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1rst year meds to memorize

Specializes in medical psych and hospice.

Hi, I am curious as to what common meds are asked to be memorized in the fundamentals course. I kind of would like to get some index cards started on these. I have a drug book to look them up. I am hoping you nurses could give me a few names so I can get a head start and know some things ahead of time. I would appreciate any help at all. I am eager to start learning! :)

Hi,

I am a rising senior in nursing school who had fundamentals last year. In my experience, each one of us had different meds to learn. Because pharmacology is integrated into our curriculum now, rather than being an individual class, meds were learned on a person to person basis. We did, of course, have some basics (basic psych, hypertensive, antibiotics, etc.) that were included on our exams. The majority of the meds that I learned/memorized however, were during my clinical prep time. We didn't really start learning meds until our second semester. My advice would be to learn about meds as you encounter them (see a commercial on TV? Go look up the med!) and wait to see how your fundamentals class formats the learning. Congrats and good luck!!!:yeah:

LizRN1018

Specializes in Urgent Care.

I believe for us it was more knowing the different classes of medication rather than each individual medication. And knowing how to recognize each class (meds ending in "lol" are betablockers for example, and meds ending in "pril" are ace inhibitors). From there, you can learn the basic effects/side effects etc. that the different classes of meds have.

emtb2rn, BSN, RN, EMT-B

Specializes in Emergency.

There are many threads on this topic in the student nursing assistance forum. That said, I agree that learning the classes is much easier and more effective than brute rote memorization. There will be some drugs you HAVE to know, but getting comfortable with the general classes worked for me.

ymmv

Erindel RN, ADN, BSN

Specializes in medical psych and hospice.

thanks guys... i appreciate your feedback. :p

The drugs will come, but i know as a student its fun just to start looking things up and sometimes you don't even know where to start. Here are some basics that you can look up but i agree with the above statements that learning as you connect the dots to a disease process really helps build and keep connections needed for drug knowledge.

lasix

insulin all types

tylenol

ibuprofen

digoxin

coumadin

colace

milk of magnesia

heparin

omeprazole

plavix

These are just a few that I saw a lot in my clinicals most patients have prophylactic prn meds like tylenol and omeprazole or colace. Happy studying!!

I can't really help you too much because I just completed my first semester of school, but I did purchase the nurse's Med Deck, which has index cards with info like use, route, interactions, nursing assessment for the pt taking the drug, etc. It was very helpful and not too expensive.

http://search.barnesandnoble.com/Nurses-Med-Deck/Judith-Hopfer-Deglin/e/9780803614567/?itm=4&USRI=nurses+med+deck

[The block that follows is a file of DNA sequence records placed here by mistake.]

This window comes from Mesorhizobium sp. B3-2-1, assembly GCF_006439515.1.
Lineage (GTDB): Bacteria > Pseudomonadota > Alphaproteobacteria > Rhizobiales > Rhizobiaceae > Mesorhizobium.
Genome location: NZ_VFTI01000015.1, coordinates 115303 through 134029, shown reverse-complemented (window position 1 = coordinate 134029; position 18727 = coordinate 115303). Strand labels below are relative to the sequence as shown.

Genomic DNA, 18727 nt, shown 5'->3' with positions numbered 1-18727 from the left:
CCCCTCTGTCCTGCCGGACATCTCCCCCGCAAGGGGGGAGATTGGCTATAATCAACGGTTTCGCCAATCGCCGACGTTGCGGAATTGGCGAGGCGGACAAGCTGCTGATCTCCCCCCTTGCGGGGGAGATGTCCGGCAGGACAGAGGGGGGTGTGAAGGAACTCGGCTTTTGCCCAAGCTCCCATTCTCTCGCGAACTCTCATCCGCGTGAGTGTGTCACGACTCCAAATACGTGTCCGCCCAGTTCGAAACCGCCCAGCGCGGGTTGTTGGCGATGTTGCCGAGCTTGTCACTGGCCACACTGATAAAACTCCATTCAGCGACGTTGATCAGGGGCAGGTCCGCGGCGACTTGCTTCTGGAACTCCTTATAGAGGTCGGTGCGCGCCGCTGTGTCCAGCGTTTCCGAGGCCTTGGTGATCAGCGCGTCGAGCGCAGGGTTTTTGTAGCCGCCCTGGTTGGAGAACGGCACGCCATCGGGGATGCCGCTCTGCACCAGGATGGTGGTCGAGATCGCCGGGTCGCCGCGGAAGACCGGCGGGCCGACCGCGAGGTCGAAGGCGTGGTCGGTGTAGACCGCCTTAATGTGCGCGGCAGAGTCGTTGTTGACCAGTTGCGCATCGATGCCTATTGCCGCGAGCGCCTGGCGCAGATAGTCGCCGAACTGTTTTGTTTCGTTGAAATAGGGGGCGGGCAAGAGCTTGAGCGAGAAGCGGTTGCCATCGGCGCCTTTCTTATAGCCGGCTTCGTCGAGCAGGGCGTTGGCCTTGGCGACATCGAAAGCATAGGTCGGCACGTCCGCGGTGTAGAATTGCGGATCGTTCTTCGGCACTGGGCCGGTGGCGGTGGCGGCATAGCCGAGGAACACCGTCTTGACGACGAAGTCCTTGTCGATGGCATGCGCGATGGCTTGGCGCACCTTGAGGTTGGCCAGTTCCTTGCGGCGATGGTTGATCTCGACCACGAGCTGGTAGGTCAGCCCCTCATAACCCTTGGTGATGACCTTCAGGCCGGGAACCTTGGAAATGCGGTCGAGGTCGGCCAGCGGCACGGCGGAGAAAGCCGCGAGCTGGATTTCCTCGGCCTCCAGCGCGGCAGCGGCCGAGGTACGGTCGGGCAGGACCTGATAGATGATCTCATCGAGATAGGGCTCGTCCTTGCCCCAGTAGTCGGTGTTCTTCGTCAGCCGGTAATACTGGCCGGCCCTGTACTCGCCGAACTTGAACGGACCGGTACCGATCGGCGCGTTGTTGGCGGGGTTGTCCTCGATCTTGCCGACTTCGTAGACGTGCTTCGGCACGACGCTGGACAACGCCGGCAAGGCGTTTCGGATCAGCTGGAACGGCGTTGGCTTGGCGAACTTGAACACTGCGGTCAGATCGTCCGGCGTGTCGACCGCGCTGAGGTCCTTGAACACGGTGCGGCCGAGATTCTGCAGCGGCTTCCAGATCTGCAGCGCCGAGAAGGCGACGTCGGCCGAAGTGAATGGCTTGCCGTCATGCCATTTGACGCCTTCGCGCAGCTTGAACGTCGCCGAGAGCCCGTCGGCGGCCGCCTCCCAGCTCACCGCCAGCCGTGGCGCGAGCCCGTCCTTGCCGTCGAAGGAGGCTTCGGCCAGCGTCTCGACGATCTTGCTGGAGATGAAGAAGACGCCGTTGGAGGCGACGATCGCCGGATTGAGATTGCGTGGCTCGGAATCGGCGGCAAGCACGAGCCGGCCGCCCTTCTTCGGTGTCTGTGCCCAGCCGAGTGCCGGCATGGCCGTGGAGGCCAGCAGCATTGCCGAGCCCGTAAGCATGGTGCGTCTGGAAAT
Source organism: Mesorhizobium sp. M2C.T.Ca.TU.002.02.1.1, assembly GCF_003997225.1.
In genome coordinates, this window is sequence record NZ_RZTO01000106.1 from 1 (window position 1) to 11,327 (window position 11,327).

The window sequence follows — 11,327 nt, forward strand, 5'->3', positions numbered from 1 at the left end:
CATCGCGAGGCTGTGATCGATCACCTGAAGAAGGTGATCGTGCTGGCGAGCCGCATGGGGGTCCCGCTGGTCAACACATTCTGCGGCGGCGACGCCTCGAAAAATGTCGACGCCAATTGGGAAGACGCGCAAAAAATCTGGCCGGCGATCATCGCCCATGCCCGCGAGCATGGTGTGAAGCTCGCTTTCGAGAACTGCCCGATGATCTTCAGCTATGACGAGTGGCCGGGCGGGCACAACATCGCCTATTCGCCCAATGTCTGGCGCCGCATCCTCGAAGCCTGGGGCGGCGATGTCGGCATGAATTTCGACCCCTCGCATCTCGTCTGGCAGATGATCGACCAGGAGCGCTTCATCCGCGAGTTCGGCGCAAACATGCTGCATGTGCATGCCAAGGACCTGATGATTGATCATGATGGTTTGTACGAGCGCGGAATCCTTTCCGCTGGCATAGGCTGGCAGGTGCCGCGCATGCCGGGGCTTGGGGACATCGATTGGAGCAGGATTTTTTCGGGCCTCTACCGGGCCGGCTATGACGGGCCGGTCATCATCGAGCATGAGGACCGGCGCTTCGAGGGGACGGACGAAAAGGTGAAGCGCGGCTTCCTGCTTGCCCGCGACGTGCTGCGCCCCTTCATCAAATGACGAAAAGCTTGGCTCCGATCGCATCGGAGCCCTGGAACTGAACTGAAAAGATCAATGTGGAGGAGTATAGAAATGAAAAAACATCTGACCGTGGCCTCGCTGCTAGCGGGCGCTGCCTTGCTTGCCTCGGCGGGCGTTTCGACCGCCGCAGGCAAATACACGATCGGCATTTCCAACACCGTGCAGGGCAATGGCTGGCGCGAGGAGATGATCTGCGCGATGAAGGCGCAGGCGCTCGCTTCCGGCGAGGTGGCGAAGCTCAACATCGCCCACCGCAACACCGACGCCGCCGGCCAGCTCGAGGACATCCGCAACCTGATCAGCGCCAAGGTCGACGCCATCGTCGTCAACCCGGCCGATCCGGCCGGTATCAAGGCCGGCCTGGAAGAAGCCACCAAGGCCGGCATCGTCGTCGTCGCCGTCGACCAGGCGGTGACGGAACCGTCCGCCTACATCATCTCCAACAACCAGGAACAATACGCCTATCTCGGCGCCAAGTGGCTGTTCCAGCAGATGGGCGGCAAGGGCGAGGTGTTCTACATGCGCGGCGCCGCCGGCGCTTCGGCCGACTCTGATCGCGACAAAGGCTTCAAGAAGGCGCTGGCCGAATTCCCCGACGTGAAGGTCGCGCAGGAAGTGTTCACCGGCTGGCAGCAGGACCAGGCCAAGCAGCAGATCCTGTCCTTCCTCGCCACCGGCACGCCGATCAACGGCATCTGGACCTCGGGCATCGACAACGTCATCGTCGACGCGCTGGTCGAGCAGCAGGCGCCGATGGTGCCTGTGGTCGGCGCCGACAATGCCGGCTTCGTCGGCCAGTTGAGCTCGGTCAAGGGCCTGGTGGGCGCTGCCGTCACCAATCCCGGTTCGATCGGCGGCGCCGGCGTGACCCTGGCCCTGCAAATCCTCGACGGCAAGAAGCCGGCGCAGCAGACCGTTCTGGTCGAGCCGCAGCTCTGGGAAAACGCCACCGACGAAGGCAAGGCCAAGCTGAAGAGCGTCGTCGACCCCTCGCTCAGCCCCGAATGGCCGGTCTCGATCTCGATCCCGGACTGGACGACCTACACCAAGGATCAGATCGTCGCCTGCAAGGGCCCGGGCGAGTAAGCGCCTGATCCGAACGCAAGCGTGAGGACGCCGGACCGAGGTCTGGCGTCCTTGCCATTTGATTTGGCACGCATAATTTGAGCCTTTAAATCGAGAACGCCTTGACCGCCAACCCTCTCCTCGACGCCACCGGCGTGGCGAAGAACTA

Here is a link to an older version. I think I paid around $35-40 for it at the college bookstore.

If you just want straight memorization, google "top 200 drugs" it comes up with lists of names by year. These are the top drugs prescribed each year, so you will run into them a lot.

This site was really helpful for me.

Study table about Top 200 Drugs-2008

I believe for us it was more knowing the different classes of medication rather than each individual medication. And knowing how to recognize each class (meds ending in "lol" are betablockers for example, and meds ending in "pril" are ace inhibitors). From there, you can learn the basic effects/side effects etc. that the different classes of meds have.

This worked for me when I was studying. It's hard to memorize all the drugs in the drug handbook but its good to start from their classifications. From there you can compare the difference between each same drug class (e.g. omeprazole, pantoprazole, etc.)

Our professor encouraged us to read at least one drug per day and told us that before we knew it, we'd know more than 365 in a year!

Also, read the drug handbook whenever you are not familiar with a certain drug. Best moment that you will retain info about a drug is when you searched it on the handbook, prepare it, and actually teach the patient the possible side effects and all the extra precautions.

just had a question, I have Pharmacology next semester, would the previous tips help for that course It will be my second semester, and we have basic nursing as well/Is that the same thing as Fundamentals? Thanks

No, Fundamentals is a fairly new course that is part of an integrated curriculum, meaning, you don't have an individual pharmacology class anymore, all the meds and their classes, indications, interactions, etc. are incorporated into the entire curriculum. However, these study tips will most definitely help you in your pharmacology class as they all related to meds and that is EXACTLY what your pharm class is about! Good luck!

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